About type 1 diabetes
Type 1 diabetes can develop at any age, but usually affects people before the age of 40, and most commonly during childhood. It develops when your body can’t produce the hormone insulin. Insulin regulates the level of glucose in your blood. Glucose is a simple form of sugar found in foods and sugary drinks. It's absorbed by your body as a natural part of digestion and is carried around your body in your blood. When glucose reaches your body tissues, such as muscle cells, it's absorbed and converted into energy.
Insulin is secreted into your blood by your pancreas, which is a gland located behind your stomach. A shortage of insulin causes glucose to build up in your blood.
Causes of type 1 diabetes
Type 1 diabetes develops when the cells in your pancreas that make insulin (beta cells) are destroyed by your body's immune system. Because of this, type 1 diabetes is known as an autoimmune disease. However, the way in which type 1 diabetes first starts isn’t fully understood at present, though it's possible it may be caused by a virus or run in families.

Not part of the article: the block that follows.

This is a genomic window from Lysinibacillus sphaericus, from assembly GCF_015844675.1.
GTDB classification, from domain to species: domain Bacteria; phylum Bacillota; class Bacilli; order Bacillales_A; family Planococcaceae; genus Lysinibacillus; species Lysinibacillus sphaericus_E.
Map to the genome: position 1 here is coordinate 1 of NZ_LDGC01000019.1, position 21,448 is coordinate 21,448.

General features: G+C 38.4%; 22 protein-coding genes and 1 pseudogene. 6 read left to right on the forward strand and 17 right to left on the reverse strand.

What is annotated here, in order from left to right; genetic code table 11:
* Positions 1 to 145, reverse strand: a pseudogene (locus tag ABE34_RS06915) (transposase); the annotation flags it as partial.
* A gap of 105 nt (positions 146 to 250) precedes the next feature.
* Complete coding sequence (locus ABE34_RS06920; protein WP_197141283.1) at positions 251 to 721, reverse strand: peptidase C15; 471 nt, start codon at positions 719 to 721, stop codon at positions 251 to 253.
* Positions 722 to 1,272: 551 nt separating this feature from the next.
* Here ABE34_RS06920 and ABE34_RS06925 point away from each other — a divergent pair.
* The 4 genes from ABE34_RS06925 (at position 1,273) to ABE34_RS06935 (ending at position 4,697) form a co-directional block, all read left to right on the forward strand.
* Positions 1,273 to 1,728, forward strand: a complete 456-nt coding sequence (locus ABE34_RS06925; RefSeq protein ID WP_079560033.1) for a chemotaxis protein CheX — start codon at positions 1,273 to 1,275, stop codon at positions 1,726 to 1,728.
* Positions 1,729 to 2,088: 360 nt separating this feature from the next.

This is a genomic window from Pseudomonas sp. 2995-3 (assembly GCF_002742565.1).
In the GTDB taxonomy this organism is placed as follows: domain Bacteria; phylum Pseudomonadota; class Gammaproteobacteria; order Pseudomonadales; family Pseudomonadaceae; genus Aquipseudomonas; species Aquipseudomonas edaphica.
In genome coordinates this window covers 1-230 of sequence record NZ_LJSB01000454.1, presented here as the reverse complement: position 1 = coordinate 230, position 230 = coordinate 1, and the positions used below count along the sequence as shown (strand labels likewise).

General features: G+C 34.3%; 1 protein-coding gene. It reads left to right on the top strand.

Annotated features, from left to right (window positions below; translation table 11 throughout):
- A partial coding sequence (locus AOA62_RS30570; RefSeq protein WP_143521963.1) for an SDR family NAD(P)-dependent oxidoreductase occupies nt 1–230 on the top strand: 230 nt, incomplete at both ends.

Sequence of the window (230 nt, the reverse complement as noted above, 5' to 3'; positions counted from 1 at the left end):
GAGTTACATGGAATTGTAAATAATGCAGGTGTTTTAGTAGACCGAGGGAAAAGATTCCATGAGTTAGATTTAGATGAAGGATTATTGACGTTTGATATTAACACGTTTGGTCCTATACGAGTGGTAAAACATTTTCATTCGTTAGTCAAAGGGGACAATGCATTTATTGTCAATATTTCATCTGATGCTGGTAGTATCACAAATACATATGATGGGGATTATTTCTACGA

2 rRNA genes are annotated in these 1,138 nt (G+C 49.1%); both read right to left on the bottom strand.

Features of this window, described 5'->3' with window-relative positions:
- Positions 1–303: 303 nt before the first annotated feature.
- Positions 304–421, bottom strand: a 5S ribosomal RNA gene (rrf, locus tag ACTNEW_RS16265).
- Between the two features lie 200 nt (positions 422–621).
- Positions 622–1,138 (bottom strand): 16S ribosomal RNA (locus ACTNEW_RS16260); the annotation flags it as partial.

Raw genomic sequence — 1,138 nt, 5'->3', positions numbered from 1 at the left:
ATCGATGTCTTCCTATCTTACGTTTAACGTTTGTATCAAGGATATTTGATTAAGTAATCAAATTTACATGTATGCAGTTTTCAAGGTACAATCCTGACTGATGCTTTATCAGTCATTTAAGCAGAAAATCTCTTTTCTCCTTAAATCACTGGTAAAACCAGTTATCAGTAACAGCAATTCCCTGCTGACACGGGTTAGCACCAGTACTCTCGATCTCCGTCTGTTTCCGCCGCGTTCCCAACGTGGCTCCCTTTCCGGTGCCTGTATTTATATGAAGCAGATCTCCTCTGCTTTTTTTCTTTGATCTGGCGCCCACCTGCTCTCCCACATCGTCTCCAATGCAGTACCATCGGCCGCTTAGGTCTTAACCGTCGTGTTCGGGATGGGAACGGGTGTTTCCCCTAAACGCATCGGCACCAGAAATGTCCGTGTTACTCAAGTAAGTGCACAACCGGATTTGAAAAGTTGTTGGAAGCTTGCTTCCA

Monitoring your blood glucose level
You can use a home test kit to monitor your blood glucose level. This involves regularly taking a pinprick of blood from the side of your fingertip and putting a drop on a testing strip. A meter will read the result automatically.
Your 'normal' blood glucose range will be specific to you but a general guide for adults is:
- before meals: 4 to 7mmol/L
- after meals: less than 9mmol/L
- Your doctor will show you how to monitor your blood glucose levels and tell you how often you need to check it.
You may also need to have your levels of glycosylated haemoglobin (HbA1C) tested at least twice a year. HbA1C is a protein that is produced when you have high blood glucose levels over a long period of time. The HbA1C test is done by taking blood from a vein in your arm or sometimes a drop of blood from a finger-prick. It’s used to see how well you’re controlling your blood sugar levels.